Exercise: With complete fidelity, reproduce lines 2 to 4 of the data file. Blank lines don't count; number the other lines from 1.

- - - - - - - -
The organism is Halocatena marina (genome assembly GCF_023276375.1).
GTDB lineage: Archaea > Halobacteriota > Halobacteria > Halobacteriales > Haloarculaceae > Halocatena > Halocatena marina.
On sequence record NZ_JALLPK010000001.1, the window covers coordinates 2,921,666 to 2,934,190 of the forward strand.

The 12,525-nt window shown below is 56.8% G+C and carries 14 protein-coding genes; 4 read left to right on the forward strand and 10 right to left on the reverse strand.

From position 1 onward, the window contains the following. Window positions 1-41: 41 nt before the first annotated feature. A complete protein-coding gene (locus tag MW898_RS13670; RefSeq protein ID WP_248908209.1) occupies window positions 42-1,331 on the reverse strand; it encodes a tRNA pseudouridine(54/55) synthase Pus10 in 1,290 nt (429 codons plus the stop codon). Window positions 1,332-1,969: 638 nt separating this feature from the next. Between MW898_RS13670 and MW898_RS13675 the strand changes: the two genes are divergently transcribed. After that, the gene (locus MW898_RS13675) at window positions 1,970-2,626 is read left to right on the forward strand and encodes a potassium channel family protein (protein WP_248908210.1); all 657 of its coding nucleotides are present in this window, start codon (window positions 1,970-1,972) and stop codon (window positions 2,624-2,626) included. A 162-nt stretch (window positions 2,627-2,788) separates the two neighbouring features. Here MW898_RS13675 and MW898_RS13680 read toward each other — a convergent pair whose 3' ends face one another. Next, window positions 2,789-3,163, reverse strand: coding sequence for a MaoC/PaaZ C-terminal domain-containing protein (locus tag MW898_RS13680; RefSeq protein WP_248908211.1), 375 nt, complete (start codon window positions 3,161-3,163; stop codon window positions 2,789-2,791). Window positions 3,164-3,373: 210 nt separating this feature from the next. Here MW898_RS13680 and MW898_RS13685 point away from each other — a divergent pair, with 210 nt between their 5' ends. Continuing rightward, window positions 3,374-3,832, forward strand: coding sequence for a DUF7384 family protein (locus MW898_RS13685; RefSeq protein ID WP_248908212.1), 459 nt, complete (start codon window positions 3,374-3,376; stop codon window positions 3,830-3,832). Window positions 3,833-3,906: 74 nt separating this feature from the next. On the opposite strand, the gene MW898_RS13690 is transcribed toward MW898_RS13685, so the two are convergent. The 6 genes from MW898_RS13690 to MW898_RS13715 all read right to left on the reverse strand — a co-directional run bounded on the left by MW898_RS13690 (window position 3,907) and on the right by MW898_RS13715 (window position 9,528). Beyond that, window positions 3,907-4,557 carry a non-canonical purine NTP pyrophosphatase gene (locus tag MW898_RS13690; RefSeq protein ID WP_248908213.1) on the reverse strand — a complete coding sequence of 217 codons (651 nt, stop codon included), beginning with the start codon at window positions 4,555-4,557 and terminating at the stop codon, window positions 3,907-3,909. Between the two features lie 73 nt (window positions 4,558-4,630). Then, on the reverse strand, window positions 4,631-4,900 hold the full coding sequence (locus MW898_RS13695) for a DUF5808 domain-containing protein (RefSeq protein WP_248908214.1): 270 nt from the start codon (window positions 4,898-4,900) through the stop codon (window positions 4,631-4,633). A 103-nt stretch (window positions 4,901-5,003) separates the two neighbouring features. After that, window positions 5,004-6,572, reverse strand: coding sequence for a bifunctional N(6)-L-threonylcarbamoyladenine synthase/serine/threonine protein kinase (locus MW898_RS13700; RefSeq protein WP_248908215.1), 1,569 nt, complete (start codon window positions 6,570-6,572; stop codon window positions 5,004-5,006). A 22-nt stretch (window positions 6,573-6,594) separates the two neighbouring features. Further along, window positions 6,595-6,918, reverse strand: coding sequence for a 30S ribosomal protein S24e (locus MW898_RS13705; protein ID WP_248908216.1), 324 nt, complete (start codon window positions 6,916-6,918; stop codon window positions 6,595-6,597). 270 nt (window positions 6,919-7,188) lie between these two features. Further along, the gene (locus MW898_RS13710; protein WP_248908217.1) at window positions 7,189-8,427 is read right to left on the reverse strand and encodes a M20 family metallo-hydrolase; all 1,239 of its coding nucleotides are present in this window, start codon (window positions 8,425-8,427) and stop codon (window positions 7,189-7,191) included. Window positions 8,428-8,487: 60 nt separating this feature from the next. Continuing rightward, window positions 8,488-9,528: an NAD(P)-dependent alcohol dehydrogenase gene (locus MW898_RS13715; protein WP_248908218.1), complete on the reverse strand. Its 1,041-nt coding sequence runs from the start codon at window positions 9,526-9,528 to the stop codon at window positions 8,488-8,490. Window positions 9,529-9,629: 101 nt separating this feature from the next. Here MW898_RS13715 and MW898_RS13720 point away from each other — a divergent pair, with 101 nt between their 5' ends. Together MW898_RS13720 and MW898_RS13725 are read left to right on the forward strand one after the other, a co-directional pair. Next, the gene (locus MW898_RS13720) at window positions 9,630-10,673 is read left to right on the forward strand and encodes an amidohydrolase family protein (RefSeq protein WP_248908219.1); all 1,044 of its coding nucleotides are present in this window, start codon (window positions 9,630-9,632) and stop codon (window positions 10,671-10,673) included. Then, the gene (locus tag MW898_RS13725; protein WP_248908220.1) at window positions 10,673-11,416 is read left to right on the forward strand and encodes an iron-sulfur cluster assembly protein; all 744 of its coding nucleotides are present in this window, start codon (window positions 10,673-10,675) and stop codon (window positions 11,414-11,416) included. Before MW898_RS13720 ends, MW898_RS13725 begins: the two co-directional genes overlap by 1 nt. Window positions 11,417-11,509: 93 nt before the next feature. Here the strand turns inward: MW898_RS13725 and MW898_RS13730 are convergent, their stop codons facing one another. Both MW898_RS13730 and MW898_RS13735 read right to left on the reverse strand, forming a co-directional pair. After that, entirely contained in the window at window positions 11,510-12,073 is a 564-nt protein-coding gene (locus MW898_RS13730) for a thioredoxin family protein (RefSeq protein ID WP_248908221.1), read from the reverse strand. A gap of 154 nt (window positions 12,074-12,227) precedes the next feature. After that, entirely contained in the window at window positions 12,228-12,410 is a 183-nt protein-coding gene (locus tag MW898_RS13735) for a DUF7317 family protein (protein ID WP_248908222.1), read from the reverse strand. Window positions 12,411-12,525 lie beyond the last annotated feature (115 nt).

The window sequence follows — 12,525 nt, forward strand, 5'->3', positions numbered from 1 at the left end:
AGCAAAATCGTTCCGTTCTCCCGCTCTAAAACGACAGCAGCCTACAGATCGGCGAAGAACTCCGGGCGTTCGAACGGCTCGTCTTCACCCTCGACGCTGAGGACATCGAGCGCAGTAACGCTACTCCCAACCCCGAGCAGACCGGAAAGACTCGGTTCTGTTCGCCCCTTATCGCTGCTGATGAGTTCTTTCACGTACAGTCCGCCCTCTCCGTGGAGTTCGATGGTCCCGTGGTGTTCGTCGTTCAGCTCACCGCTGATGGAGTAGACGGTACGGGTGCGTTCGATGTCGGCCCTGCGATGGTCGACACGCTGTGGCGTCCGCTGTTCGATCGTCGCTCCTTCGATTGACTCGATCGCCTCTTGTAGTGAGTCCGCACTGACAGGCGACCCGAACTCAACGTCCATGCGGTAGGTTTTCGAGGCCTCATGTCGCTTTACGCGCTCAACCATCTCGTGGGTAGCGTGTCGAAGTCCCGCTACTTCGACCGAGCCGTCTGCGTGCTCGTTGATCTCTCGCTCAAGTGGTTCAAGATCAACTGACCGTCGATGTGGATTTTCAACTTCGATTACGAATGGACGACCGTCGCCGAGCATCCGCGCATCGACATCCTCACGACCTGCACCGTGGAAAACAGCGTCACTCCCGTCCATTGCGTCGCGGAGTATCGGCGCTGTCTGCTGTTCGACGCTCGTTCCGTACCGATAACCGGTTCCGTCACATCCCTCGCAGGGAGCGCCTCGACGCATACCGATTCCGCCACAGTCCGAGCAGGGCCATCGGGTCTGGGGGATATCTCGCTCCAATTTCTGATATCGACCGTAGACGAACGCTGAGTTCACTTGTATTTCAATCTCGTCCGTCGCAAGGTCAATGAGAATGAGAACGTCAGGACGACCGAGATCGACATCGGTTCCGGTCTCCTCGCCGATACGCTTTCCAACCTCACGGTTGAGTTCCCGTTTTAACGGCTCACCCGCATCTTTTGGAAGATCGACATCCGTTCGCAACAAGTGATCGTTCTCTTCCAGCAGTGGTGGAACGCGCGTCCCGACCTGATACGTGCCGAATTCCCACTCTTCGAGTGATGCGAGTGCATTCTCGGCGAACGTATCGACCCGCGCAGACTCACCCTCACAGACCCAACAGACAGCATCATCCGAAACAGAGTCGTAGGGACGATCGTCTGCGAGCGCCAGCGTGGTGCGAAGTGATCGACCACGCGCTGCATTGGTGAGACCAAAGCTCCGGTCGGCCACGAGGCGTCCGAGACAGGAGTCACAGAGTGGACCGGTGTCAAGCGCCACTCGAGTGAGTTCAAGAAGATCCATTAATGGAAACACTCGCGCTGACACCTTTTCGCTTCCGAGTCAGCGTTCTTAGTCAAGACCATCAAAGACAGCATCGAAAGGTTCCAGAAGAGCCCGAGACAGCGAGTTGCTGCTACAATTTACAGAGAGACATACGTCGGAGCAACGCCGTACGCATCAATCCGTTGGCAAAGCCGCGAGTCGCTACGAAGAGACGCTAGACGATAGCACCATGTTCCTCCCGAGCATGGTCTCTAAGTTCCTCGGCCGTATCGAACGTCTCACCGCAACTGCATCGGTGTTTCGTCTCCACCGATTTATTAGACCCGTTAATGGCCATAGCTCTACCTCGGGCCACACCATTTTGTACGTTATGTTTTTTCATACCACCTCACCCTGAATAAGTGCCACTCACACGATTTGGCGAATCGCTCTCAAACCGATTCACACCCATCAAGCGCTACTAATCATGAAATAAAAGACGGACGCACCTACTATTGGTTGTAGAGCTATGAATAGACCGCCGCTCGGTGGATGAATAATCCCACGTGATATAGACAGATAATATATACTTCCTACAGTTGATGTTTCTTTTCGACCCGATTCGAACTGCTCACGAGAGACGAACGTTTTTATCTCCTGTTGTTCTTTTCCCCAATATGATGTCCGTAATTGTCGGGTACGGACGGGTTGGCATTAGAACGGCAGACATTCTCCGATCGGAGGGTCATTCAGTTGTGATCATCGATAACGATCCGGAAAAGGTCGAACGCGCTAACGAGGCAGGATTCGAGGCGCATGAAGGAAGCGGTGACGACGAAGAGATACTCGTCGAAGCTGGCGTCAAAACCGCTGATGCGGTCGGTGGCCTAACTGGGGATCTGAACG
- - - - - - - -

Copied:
GTDB lineage: Archaea > Halobacteriota > Halobacteria > Halobacteriales > Haloarculaceae > Halocatena > Halocatena marina.
On sequence record NZ_JALLPK010000001.1, the window covers coordinates 2,921,666 to 2,934,190 of the forward strand.

The 12,525-nt window shown below is 56.8% G+C and carries 14 protein-coding genes; 4 read left to right on the forward strand and 10 right to left on the reverse strand.